(José, aka Bebo, one of our students putting flavoring on a snowcone; resuse is common here - a 2-liter bottle holds the flavoring/coloring mix)

(Yoel adding the condensed milk - which has been put into a ketchup bottle for easier application - to a snowcone; as far as the Panamanians are concerned, it isn't a snowcone without condensed milk on top.)

(April working with both hands to put coloring and cream on cones, with the assistance of community members.)

After the Mass, community members milled about and in the end bought, at 35cents each, enough snowcones to use all the ice (about 40 pounds). In an interesting aspect of Panamanian fundraisers, the extra condensed milk was wasn't an unrecoverable cost; instead, community members were more than willing to buy the unused cans at cost. That is a hard lesson for us to remember: you don't really need to worry about overbuying supplies for an event, as someone will likely buy the extras.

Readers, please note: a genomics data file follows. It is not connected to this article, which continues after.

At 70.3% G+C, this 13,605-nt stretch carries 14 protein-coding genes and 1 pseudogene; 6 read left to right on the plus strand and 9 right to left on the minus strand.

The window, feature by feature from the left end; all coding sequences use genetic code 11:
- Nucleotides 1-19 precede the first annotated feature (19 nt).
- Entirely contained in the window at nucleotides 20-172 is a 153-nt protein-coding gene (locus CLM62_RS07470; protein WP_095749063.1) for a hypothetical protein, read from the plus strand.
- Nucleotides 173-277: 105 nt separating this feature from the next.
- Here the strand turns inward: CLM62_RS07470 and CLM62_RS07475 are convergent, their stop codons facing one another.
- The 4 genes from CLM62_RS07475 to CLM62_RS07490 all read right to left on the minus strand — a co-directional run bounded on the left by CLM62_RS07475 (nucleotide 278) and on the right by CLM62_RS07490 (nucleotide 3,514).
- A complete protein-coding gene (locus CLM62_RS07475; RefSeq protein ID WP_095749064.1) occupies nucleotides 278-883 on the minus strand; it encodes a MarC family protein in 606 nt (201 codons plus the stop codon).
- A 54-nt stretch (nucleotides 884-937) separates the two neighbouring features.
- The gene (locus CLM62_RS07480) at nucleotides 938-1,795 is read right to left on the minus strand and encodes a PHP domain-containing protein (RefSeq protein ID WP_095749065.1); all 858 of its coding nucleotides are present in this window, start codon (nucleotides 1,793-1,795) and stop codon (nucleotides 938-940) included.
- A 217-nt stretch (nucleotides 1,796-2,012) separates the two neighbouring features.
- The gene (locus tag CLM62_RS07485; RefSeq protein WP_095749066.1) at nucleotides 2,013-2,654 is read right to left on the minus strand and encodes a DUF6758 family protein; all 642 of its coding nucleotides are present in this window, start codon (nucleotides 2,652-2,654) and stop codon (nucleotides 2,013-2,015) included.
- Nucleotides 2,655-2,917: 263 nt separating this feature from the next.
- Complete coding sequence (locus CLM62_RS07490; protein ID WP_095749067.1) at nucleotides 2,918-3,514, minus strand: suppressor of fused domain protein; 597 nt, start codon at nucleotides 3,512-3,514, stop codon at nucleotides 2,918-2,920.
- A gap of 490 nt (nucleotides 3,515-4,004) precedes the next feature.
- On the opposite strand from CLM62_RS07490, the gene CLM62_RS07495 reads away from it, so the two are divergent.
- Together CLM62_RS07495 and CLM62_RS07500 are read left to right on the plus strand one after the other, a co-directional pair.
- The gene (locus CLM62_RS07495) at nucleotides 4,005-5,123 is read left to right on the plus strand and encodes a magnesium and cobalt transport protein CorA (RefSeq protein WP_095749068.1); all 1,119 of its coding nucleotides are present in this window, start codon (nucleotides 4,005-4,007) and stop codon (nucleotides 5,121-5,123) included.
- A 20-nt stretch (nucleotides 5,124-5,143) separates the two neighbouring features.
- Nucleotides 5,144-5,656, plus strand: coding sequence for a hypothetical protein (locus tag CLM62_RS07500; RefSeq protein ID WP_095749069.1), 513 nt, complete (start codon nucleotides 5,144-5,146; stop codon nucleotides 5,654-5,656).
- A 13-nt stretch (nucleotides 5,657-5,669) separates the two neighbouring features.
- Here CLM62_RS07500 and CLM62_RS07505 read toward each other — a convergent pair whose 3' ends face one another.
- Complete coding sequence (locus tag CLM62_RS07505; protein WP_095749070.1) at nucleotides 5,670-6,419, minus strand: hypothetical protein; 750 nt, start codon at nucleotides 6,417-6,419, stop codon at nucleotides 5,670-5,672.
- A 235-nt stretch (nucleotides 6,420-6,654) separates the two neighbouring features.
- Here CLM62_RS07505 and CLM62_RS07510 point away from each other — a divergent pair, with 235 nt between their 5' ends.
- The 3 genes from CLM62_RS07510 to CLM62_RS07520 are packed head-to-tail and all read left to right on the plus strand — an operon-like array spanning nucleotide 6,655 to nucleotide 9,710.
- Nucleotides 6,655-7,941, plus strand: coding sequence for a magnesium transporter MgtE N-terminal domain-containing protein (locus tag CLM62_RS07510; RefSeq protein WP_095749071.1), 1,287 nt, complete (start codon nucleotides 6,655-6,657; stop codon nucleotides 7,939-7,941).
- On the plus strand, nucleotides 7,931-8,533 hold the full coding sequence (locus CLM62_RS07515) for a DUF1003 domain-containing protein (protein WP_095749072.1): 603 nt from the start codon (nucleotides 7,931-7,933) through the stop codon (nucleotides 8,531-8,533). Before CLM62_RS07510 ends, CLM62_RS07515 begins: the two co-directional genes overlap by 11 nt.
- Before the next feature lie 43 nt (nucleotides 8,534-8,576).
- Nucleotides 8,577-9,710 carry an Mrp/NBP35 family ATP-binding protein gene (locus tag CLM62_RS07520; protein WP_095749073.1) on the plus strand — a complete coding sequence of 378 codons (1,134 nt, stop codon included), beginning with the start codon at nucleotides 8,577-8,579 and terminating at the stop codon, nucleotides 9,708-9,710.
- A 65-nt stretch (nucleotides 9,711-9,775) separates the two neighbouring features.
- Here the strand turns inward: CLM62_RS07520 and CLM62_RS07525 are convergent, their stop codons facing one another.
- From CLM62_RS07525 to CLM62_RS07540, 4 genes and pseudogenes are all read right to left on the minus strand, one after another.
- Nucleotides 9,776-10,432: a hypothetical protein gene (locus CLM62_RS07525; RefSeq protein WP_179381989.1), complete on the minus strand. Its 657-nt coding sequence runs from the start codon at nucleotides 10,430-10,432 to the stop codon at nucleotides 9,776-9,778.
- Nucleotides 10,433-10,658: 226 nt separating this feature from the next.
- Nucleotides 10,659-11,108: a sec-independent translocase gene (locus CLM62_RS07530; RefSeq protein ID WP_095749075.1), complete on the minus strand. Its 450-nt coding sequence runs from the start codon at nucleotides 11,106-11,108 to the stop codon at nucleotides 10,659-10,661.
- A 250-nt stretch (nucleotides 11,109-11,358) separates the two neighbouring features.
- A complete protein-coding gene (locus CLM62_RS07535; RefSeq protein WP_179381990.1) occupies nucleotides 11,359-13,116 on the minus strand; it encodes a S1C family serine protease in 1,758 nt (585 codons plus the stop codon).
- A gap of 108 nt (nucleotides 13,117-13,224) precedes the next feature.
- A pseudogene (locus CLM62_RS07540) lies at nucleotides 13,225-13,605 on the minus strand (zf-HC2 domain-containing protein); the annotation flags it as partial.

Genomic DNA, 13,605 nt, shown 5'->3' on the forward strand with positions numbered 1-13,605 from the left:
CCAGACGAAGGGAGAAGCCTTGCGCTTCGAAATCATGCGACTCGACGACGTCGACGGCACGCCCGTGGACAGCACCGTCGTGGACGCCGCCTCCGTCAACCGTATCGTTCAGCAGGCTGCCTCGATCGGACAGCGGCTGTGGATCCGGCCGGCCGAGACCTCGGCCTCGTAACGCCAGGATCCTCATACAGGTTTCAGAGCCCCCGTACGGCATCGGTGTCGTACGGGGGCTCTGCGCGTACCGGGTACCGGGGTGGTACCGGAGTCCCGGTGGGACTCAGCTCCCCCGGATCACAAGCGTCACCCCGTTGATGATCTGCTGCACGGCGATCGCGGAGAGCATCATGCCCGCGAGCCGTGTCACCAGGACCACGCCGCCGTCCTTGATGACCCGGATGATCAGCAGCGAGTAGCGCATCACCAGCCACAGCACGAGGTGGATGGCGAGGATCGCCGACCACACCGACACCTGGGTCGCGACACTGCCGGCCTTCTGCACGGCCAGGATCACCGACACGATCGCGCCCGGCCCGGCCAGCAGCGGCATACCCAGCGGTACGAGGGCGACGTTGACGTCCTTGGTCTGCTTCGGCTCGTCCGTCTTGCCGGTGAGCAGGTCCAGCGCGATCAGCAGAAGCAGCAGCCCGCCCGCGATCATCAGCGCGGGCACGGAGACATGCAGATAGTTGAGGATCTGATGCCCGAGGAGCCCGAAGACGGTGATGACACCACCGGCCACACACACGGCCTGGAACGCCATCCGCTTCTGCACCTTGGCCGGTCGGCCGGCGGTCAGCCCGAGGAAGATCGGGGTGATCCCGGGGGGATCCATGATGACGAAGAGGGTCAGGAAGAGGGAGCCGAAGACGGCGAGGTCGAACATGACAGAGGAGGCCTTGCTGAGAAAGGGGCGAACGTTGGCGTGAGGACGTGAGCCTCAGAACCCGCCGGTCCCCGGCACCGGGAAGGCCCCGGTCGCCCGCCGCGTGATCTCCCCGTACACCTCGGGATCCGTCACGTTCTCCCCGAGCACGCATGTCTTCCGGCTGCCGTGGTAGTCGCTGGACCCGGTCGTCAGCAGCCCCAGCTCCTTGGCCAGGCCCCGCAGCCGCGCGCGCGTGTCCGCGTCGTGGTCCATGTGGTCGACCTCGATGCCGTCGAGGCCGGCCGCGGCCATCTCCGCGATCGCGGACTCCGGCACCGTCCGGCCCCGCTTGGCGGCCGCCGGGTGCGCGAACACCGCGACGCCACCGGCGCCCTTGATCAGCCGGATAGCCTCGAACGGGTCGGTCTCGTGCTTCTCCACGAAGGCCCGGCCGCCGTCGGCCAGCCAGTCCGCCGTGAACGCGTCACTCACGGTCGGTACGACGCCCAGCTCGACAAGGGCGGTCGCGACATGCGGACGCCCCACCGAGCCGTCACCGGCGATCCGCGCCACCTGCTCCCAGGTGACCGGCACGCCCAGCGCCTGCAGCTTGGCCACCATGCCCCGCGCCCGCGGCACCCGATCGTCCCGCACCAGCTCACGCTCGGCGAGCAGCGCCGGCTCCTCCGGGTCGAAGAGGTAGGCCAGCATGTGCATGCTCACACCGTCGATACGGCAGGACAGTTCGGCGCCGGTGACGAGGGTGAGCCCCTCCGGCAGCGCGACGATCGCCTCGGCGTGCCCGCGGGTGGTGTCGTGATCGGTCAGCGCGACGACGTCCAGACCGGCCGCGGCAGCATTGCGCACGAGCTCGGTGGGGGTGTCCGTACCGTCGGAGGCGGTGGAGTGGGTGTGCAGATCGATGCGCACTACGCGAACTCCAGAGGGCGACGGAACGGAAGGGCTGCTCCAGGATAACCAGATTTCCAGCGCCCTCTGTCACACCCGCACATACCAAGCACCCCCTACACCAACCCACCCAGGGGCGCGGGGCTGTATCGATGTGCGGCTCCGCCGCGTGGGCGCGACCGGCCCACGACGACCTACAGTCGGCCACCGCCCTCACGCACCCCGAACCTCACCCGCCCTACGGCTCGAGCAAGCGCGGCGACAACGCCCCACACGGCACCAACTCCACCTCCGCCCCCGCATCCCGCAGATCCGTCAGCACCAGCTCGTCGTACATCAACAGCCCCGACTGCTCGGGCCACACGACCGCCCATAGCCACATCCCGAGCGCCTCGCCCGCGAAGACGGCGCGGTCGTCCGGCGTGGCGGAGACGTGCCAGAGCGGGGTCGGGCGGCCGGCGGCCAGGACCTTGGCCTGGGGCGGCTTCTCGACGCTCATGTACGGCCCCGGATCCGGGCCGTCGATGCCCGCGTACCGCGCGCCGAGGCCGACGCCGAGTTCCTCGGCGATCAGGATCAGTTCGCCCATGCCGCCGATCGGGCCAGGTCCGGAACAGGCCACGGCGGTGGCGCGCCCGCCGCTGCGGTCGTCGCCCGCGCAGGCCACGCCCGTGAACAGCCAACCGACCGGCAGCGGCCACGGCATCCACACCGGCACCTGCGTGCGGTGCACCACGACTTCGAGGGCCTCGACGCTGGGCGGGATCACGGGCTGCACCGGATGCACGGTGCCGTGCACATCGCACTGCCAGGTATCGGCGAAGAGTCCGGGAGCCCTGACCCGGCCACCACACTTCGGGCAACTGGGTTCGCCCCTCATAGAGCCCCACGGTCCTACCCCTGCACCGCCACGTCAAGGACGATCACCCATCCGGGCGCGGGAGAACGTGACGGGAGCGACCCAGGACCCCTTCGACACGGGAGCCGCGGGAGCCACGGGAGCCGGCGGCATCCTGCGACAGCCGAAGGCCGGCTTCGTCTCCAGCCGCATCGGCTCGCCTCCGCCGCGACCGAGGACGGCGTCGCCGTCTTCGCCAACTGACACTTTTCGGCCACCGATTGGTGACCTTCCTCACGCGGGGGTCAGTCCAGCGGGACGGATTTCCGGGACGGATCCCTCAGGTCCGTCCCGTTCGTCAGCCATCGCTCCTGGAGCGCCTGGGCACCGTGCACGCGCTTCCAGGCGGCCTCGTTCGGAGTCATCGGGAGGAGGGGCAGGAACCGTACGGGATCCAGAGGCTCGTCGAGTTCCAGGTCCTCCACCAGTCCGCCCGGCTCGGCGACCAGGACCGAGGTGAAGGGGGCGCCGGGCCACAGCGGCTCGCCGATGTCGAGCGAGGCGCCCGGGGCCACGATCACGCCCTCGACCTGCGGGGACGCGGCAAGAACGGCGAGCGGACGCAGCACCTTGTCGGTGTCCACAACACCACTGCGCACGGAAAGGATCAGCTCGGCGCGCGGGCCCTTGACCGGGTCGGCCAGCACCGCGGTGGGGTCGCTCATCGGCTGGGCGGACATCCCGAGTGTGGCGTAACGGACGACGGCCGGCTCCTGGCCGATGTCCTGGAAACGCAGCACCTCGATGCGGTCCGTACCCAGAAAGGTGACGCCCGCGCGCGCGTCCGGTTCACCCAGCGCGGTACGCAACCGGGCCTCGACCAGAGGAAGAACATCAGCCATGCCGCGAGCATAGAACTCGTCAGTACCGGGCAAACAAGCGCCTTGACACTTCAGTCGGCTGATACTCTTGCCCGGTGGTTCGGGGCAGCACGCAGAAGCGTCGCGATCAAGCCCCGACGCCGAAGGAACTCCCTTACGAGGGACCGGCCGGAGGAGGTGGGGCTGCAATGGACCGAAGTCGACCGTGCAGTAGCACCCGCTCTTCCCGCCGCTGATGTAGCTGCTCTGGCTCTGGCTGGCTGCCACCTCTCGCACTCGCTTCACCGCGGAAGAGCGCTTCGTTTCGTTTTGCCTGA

(Some adults helped scrap ice too; Ovidio's daughter didn't even go on the trip)

(Some community members were willing to work to scrap their own cone)

The raspado event was popular and successful, but only garnered about $35 and thus left us short of the total we needed. So we planned for a BINGO day, where players could buy cards for 5cents a game and there would also be food for sale. Again, April bought the food, and we supplied the game, along with some "donated" prizes. But the students made the signs to put around the island at all the tiendas, and parents volunteered to cook (salchichas-hotdogs , patacones-fried plantains, and holajdras-fried dough kinda like a funnel cake).

(Kenia, Soray, and Angelica copying wording from one BINGO announcement onto another)

(Soray putting the finishing touches onto her sign)

(Dianeth, aka Beijing, Yoel, Maycol, Amarylis, and Milagros working on a sign)

(Three of the signs before going around the island; Angelica, Soray, Amarylis, and Kenia)